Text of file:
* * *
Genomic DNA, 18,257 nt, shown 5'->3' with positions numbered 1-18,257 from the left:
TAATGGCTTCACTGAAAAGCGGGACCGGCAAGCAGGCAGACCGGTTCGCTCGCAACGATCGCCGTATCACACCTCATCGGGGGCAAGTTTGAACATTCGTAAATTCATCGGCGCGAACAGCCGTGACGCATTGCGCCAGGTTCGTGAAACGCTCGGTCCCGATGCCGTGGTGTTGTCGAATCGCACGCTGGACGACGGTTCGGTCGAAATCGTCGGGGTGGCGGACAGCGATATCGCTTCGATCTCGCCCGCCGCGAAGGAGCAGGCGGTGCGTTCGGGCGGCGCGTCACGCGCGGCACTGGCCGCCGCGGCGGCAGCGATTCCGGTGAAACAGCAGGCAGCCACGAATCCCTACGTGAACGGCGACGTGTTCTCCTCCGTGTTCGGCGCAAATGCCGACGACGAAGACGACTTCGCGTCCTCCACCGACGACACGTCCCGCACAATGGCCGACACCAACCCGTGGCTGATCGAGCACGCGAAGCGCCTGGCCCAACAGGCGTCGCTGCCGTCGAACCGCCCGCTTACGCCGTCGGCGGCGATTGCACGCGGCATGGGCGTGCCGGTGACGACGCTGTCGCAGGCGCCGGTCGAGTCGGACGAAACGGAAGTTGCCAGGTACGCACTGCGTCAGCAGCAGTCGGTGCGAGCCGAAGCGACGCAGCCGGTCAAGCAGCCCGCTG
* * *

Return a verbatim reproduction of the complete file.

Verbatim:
Genomic DNA, 18,257 nt, shown 5'->3' with positions numbered 1-18,257 from the left:
TAATGGCTTCACTGAAAAGCGGGACCGGCAAGCAGGCAGACCGGTTCGCTCGCAACGATCGCCGTATCACACCTCATCGGGGGCAAGTTTGAACATTCGTAAATTCATCGGCGCGAACAGCCGTGACGCATTGCGCCAGGTTCGTGAAACGCTCGGTCCCGATGCCGTGGTGTTGTCGAATCGCACGCTGGACGACGGTTCGGTCGAAATCGTCGGGGTGGCGGACAGCGATATCGCTTCGATCTCGCCCGCCGCGAAGGAGCAGGCGGTGCGTTCGGGCGGCGCGTCACGCGCGGCACTGGCCGCCGCGGCGGCAGCGATTCCGGTGAAACAGCAGGCAGCCACGAATCCCTACGTGAACGGCGACGTGTTCTCCTCCGTGTTCGGCGCAAATGCCGACGACGAAGACGACTTCGCGTCCTCCACCGACGACACGTCCCGCACAATGGCCGACACCAACCCGTGGCTGATCGAGCACGCGAAGCGCCTGGCCCAACAGGCGTCGCTGCCGTCGAACCGCCCGCTTACGCCGTCGGCGGCGATTGCACGCGGCATGGGCGTGCCGGTGACGACGCTGTCGCAGGCGCCGGTCGAGTCGGACGAAACGGAAGTTGCCAGGTACGCACTGCGTCAGCAGCAGTCGGTGCGAGCCGAAGCGACGCAGCCGGTCAAGCAGCCCGCTG